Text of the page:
Freo's View


Posted in city of fremantle, covid-19, economy, local government, property, Uncategorized by freoview on June 1, 2020



Fremantle Council has not officially  released the budget yet and the cuts they will have to make due to the Covid-19 pandemic, but those who have unrealistically called for rates to be reduced are in for a big shock, if the article in the Fremantle Herald this week is correct and that rates will increase by 10 per cent. That is huge and might well be unprecedented.

The sad reality is that the City of Fremantle has a huge decline in revenue from parking, property leases, etc. Reportedly that is some $ 2 million a month CoF is missing out on, hence some services will have to be cut, staff and councillors took a 20 per cent pay cut, and some have lost their jobs.

It is easy to put blame on councillors and directors, but no one in the world could guess that the worldwide pandemic would cripple the economy everywhere, but is shows also that a small local council such as Fremantle need to be extremely prudent with expenditure because it relies too much on parking and tourism, in a world where High Street retail is declining rapidly.

Fremantle has had no income from festivals, concerts, events, etc. this summer, because of the social distancing restrictions, and it does not have enough money in the bank to make up for that loss of income.

The 10% rate rise is a huge shock, although some claim it is not a real rate rise because the rate in the dollar based on gross rental values is going up about 10% because the average GRV has gone down about 10%. The total rates income is exactly the same.

But I fear there is more to come and that some good services will be cut, while public works will not been done.

These are incredibly hard times for so many people, so hard for many small businesses that might not survive or might not re-open at all. The WA Treasurer has warned we will get into a recessions, and that is basically happening in Fremantle as well.

I just hope and wish that Freo will get out of it a better place, with much development still happening, but how patient is the community going to be and how long can businesses struggle on?

Stay safe and well, Freo!

Roel Loopers



There is no doubt that the City of Fremantle is having a very difficult financial time with loss of revenue reportedly at $ 2 million a month, which would mean that if the current Covid-19 restrictions remain in place Fremantle would lose $ 12 million over the next six months and will need to drastically reduce expenditure. Freo City management have already done that on a small scale by reducing staff hours and staff numbers temporarily, but there are concerns that for some staff it might mean permanent loss of employment. Senior management and elected members also have taken a 20 per cent pay cut.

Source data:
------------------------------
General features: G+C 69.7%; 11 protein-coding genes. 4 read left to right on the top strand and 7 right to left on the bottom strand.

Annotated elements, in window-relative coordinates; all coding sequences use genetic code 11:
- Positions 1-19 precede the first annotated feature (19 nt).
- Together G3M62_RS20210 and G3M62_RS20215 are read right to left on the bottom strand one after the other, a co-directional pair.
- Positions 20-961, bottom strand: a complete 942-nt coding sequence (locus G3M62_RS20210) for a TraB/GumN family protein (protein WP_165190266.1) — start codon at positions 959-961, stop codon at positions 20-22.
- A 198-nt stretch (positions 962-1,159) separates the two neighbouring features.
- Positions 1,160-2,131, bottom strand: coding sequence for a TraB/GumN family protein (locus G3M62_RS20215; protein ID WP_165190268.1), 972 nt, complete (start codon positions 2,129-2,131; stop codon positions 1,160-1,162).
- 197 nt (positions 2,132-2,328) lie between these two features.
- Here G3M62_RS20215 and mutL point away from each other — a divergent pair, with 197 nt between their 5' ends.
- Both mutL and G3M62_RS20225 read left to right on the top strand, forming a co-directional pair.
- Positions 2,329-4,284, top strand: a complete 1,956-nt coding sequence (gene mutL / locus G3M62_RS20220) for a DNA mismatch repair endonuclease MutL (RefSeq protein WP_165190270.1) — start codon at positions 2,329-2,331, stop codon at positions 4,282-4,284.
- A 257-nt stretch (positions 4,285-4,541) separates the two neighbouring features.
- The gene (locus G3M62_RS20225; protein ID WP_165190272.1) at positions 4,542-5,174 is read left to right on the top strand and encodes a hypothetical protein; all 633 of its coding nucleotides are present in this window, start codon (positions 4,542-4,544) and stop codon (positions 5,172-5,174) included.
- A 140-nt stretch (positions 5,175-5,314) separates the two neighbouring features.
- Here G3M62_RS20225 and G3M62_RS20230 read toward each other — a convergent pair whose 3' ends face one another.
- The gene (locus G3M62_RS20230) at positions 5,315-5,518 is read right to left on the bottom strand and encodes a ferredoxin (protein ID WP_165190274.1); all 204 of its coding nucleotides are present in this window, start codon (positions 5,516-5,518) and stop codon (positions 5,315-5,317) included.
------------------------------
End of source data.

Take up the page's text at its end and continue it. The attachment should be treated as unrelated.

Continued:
It will be extremely hard to prioritise where costs can be cut, and some of it will not be popular with the Fremantle community, but in these unprecedented times unpopular decisions will have to be made.

Word is out that Council might scrap the $ 800,000 per year CAT bus service and that would be very disappointing, but I have little doubt that especially the festivals, One Day Australia Day event, and major works, such as the traffic calming along South Terrace and Hampton Road, will be considered when the elected members discus how and where to save money. The planned new playground at Kings Square might also be cancelled or deferred.

It is of no help at all then when the Fremantle Society comes up with ludicrous suggestions, such as that the completion of the Walyalup Civic Centre at Kings Square should be deferred and the building should be made into an exhibition centre that would show the City of Fremantle art collection.

Does the Society even have a clue on how much money it would take to change the purpose built administration centre into a proper exhibition space? Do they really believe it is just a matter of not putting staff furniture in there and hang some pictures on walls? How naive and silly! And by the way, the Fremantle art collection is not all that flash, as I noticed when I was assigned to photograph most of it some twenty years ago. I asked the consultant curator then why the city had an art collection of which about 70 per cent is mediocre and of Sunday painter quality that is not worth exhibiting.

We do already have an outstanding Fremantle Arts Center that has great exhibitions, concerts and events, and some of the Freo art collection is regularly shown there in the gallery just past the reception desk.

The Fremantle Society president also suggests to redirect the $ 800,000, if the CAT gets stopped, to the repairs of Arthur’s Head, but the CAT would be scratched to save money, not to use it elsewhere.

Council and the administration can use all the help they can get to make good financial decisions, but simplistic and unrealistic demands are not helpful at all, so there is no hope in hell either that council rates will be reduced by 4%, as the Society president suggested.

Let’s stay calm and be realistic, and let’s not start a blame game about which past Council decisions might have been wrong. No one could even anticipate the global pandemic situation we are in, but we do need to learn from it and the City of Fremantle needs to put away money for unexpected changes in the economy. All it can do now is borrow more money, slash costs, because there is no way they can increase council rates from July. Businesses and property owners are struggling. We all are!

We all need to concentrate on the future and acknowledge that there are councils, such as Fremantle, which need and deserve financial support from the state and federal governments, or a lot of public works will not happen, and we could well lose our festivals and events for some years. That would be absolutely terrible!

Roel Loopers


Posted in city of fremantle, community, covid-19, economy, finances, local government, Uncategorized by freoview on April 7, 2020


Fremantle Deputy Mayor and South Fremantle Councillor Andrew Sullivan wrote on Facebook that the City of Fremantle will need to save $ 13,5 million, and that one of the considerations for the elected members is to scrap the $ 800,000 CAT bus “in this time of austerity.”